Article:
The shortage of Japanese whiskey in Taiwan has compelled bar owners to use creative methods to import the products. Tomoaki Inaba, owner of Washu, one of Taipei’s few authentic Japanese bars, says he has been stockpiling Japanese whiskey at his home in Japan for two decades. His mother mails him a few bottles per month as gifts.

The art of the cocktail

While Washu offers an impressive selection of Japanese whiskies, its innovative cocktails are the real draw. Inaba, who worked as a bartender in London before moving to Taipei in late 2011, originally wanted to open a bar in Tokyo. But in the aftermath of the devastating earthquake and tsunami that struck Japan in March 2011, “the time wasn’t right,” he says. “My wife is Taiwanese, so I decided to open the bar here.”

The popularity of Japanese whiskey is a global trend, but it’s especially strong in Taiwan,” says Otto Lai, local whiskey expert.

Inaba distills his own shochu (a Japanese spirit typically made from barley, rice, or sweet potato) and whiskey, and infuses the spirits with a wide range of flavors – everything from cedar to bacon. “My philosophy is if I’m able to eat something, I also should be able to drink it,” he says. “I needed to figure out how to turn a meat into a liquid” in the case of the bacon beverages.

Photo: Matthew Fulco
Photo: Matthew Fulco

One of Washu’s signature drinks is the shiso shochu, which is infused with shiso, an herb of the mint family, along with mint, parsley, and basil for one month. The grassy flavor of the leaf imbues the drink with a rich herbaceous quality.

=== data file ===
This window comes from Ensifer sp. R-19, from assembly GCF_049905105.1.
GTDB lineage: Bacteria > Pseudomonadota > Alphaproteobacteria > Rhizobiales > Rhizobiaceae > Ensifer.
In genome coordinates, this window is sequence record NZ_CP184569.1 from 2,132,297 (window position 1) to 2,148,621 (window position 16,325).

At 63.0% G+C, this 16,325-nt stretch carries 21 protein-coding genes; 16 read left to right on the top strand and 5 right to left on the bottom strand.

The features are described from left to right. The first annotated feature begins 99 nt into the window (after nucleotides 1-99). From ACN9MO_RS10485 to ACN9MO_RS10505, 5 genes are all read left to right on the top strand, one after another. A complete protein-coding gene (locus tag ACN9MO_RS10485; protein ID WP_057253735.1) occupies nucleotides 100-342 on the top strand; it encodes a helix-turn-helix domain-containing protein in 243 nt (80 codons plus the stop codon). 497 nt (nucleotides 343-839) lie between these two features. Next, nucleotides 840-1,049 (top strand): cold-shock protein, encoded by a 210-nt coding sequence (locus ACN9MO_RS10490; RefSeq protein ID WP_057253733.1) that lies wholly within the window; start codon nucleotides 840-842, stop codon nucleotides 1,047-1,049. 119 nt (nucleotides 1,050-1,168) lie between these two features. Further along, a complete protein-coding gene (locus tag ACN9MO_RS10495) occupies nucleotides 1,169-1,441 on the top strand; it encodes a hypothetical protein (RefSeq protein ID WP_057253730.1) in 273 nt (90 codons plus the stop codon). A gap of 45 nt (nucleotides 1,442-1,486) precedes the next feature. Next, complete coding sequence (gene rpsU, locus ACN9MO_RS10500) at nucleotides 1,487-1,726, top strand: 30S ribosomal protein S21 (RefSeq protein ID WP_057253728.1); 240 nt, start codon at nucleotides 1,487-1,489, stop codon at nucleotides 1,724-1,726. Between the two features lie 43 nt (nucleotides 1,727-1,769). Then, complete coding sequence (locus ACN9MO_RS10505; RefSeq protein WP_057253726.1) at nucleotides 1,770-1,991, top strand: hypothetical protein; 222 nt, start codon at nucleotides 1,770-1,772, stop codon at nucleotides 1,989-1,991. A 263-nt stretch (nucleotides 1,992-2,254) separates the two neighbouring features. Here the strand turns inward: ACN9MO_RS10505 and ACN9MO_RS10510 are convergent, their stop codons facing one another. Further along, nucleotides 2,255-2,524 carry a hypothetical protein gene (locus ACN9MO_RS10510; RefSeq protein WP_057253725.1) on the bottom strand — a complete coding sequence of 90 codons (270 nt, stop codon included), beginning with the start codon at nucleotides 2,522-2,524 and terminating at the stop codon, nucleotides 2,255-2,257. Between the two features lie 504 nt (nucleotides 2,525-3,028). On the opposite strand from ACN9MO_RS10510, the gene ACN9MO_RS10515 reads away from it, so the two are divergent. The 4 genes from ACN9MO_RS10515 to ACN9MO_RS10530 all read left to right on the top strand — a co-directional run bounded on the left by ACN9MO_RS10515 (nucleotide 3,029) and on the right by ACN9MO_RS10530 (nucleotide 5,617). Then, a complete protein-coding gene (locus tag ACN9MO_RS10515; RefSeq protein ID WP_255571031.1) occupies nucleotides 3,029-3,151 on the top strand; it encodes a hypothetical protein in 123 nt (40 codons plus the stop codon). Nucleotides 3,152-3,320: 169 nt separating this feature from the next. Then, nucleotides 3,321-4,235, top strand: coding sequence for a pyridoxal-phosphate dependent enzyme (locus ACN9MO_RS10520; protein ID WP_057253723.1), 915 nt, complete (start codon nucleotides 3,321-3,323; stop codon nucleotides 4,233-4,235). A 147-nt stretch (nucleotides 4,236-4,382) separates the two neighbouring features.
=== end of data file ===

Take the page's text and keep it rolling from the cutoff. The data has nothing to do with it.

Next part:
Another unusual but delicious drink is the fragrant cedar whiskey, served in a rocks glass and garnished with a real block of cedar. It is the first beverage to ever make me want to drink wood. The key to making that drink work is the use of premium imported Japanese cedar, Inaba notes.

“It’s not like I’m the first person to experiment with these ingredients. I’m not Thomas Edison. I can’t create ideas from zero,” Inaba explains. “But I can do something with Washu that is not easily copied, and that’s very important to survival in this market.”

At Washu, many of the customers are female. In recognition of that clientele, the bar has rolled out a wide variety of fruit-infused shochus, making use of both local and Japanese ingredients. The top sellers are passion fruit, shochu, and a jasmine-apple blend, Inaba says.

“Taiwanese people are very curious about new things,” he says. “But in the bar business, the curiosity typically only lasts a few months, and then they want to see something different. The customers give me pressure, and that keeps me on my toes.”